A Flint, Mich., woman is suing a towing company and the police department after a dramatic vehicle repossession attempt. The wrecker operator allegedly used strong-arm techniques in an attempt to forcibly take the car and called the Flint police, whose presence only seemed to escalate the situation, according to reports. The case has brought to light some of the things repossessors can and cannot do.
According to two lawsuits filed in federal court and reported in the Detroit Free Press, after midnight on August 24 last year, Amika Ward was sitting behind the wheel of a Chevy Captiva purchased by her then-boyfriend, who was accused by Credit Acceptance Corp. of falling behind on his car payments. The company hired Alcar Recovery, a towing company, to repossess the car.
As Ward sat in the parking lot of an apartment complex about to drop off a friend’s birthday gift, a tow truck appeared and hooked up the car. Then two men flanked the car, one on each side. One man demanded Ward sign some paperwork, the other demanded the keys. When she refused to comply, one of the men opened the door, cursed at her and tried to forcibly remove the keys from the ignition, and ultimately hit her in the face and pepper-sprayed her, according to the Freep report.
Ward alleges the repo man then said, “She’s got a gun,” even though she did not. The tow truck driver then got back in his truck and began to drive away, with Ward captive inside the Captiva. Ward said she was frightened because she didn’t know where they were going to take her and what they might do to her. Ward stood on the brakes.
“I felt myself getting hoisted from the back. I’m like, ‘What the heck is going on?'” Ward told the newspaper. “They dragged me through the whole apartment complex. I’m hitting on the brakes so hard, my tires exploded.”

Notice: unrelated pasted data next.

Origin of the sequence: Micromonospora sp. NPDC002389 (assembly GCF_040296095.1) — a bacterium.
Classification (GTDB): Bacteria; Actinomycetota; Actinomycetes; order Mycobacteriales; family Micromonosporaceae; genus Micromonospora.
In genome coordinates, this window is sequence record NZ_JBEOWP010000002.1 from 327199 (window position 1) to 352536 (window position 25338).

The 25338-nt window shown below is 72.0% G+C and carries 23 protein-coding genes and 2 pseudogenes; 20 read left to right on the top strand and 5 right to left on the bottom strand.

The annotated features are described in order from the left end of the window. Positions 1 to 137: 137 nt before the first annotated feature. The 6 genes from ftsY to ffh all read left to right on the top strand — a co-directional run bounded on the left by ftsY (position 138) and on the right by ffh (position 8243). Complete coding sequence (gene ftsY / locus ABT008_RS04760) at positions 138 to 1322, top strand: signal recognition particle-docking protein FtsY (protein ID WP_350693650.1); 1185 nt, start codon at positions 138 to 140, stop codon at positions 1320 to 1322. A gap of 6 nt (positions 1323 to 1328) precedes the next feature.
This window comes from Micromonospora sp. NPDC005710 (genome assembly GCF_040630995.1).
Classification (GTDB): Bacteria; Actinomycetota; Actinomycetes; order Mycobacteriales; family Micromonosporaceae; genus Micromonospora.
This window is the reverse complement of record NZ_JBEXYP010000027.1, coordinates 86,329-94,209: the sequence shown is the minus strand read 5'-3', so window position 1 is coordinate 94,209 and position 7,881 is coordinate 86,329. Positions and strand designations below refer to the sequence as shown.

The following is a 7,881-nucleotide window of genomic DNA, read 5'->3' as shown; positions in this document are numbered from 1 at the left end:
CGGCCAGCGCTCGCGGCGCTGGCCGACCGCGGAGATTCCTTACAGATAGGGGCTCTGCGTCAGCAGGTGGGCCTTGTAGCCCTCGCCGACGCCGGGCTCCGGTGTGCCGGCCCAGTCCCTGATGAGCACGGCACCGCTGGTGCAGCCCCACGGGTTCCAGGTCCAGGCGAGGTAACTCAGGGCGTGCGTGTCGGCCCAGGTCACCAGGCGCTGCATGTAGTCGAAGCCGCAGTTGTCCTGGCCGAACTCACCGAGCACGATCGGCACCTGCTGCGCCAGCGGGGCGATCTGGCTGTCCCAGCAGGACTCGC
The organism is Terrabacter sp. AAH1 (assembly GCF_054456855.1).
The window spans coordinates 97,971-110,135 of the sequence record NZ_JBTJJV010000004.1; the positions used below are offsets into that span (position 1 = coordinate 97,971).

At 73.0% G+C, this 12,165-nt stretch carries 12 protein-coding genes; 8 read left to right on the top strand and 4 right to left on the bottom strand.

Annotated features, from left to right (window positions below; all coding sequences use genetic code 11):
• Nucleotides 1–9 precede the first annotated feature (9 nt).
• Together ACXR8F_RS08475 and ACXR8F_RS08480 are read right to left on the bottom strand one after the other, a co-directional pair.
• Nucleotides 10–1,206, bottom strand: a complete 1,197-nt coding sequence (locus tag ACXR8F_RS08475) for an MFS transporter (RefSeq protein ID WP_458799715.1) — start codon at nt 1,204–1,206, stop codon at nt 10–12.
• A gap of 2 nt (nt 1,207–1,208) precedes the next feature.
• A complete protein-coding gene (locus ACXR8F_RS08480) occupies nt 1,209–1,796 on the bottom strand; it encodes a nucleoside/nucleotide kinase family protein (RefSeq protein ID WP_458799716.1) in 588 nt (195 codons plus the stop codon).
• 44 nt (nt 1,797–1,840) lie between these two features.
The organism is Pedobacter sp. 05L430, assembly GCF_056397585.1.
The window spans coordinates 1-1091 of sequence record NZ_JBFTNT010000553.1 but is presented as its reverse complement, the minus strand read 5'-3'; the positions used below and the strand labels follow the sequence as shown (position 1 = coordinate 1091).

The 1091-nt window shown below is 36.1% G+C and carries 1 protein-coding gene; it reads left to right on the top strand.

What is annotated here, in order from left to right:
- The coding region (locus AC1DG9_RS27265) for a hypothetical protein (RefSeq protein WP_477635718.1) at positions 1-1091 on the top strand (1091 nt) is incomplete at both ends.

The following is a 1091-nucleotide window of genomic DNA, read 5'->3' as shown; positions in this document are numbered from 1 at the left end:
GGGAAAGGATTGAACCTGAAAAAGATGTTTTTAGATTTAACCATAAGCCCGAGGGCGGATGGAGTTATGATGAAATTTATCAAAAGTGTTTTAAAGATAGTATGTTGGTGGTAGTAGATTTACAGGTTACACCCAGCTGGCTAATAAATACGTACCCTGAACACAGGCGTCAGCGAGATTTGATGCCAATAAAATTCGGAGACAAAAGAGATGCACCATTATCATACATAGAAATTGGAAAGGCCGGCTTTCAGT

The repo men then called the Flint police, claiming Ward had a firearm. The officers who arrived at the scene allegedly drew their guns at Ward as they approached the car. Ward says she had her hands up and shouted that she did not have a gun. They pulled her out of the car, shoved her to the ground face first, handcuffed her and put her in a police car, the Free Press says. They searched her and the Captiva and found no weapon.
Ward says the police then threatened her with a charge of “resisting a repossession,” which is not a real charge. Ultimately, they let her go. Her ex later made the late payments and took back the car.
“She’s pretty pissed off,” said Ward’s lawyer, Ian Lyngklip. He and other lawyers in the Freep story said it’s illegal to tow a car with someone in it, much less do that in front of police.
He also says that repo companies are not allowed to “disturb the peace,” which includes using or threatening violence. If confronted with a scenario that could escalate, they are supposed to, according to the rules of the repossession industry in Michigan, leave and try again another time.